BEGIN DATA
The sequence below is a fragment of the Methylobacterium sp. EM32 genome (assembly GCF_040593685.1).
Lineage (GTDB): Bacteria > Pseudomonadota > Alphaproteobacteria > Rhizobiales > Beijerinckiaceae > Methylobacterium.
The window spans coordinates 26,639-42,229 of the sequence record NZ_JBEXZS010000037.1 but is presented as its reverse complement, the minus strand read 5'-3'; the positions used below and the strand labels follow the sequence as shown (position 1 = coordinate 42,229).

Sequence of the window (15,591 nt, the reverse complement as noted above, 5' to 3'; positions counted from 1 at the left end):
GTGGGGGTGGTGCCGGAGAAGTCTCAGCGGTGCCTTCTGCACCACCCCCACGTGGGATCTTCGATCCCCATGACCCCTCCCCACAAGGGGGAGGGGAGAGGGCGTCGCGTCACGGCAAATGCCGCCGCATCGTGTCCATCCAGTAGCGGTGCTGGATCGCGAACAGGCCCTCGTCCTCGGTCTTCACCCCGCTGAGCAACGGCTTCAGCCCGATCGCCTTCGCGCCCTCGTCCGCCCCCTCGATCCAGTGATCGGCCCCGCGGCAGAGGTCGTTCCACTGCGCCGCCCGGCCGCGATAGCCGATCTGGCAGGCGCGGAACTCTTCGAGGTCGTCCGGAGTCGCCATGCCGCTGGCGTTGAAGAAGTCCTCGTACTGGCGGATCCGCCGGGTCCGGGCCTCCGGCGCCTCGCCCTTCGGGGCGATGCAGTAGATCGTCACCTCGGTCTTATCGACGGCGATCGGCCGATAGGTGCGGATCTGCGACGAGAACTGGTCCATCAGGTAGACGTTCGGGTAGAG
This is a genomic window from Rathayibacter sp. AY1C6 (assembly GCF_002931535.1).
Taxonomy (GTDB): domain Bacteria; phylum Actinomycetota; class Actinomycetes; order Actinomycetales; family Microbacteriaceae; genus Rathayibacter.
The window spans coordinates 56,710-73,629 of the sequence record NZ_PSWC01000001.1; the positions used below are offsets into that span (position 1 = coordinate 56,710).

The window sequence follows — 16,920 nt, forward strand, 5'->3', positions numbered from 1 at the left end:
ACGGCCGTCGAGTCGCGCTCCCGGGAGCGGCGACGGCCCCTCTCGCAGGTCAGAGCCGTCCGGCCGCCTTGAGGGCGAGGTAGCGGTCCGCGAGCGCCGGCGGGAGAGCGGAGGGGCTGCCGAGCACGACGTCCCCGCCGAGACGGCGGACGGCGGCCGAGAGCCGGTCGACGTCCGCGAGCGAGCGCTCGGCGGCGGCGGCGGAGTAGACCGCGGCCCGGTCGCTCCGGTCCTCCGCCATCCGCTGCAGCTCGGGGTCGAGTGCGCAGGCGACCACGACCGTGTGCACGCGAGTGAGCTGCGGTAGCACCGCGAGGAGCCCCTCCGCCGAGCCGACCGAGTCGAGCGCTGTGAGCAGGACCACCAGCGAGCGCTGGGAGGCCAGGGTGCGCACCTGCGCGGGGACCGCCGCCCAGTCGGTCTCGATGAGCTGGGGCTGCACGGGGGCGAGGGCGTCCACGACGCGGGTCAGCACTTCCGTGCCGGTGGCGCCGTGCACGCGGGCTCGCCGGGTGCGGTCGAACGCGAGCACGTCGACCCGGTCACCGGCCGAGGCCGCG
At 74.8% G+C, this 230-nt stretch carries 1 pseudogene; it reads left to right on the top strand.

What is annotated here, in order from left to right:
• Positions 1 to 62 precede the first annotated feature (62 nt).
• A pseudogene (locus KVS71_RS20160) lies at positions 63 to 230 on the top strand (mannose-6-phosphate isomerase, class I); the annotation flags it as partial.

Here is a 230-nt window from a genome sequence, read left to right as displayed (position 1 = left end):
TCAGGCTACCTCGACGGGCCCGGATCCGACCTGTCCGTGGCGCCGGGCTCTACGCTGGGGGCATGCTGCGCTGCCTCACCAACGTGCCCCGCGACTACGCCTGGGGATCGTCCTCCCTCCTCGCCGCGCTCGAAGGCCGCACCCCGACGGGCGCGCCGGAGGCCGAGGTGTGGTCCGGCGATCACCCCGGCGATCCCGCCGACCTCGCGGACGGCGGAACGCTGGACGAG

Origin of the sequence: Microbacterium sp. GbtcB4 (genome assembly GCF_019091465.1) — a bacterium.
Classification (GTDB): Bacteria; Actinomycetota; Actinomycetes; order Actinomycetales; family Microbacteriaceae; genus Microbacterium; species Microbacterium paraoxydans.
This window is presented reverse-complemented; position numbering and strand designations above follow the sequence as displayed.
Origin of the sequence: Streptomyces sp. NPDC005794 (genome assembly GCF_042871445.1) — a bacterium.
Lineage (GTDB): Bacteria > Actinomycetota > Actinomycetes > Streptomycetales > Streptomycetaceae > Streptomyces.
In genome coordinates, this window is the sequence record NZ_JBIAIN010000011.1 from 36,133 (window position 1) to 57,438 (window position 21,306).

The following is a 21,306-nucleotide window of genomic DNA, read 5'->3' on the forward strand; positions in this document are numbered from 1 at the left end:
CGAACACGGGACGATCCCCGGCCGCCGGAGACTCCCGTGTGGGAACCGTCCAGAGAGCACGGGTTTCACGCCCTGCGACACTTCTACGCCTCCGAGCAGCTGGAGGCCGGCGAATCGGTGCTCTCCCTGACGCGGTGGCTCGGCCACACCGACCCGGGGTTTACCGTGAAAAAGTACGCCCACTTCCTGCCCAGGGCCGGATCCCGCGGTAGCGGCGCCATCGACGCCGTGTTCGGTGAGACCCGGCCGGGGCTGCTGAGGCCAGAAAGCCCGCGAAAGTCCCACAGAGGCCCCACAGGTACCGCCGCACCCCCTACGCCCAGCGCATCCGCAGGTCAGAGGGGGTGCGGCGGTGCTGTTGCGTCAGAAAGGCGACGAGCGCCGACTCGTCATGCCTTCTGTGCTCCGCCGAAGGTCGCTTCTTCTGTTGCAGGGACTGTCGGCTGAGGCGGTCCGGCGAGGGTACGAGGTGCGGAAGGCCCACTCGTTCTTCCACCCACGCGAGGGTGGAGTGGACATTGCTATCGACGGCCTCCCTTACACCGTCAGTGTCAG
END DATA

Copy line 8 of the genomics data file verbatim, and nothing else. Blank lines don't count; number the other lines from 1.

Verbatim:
The window spans coordinates 56,710-73,629 of the sequence record NZ_PSWC01000001.1; the positions used below are offsets into that span (position 1 = coordinate 56,710).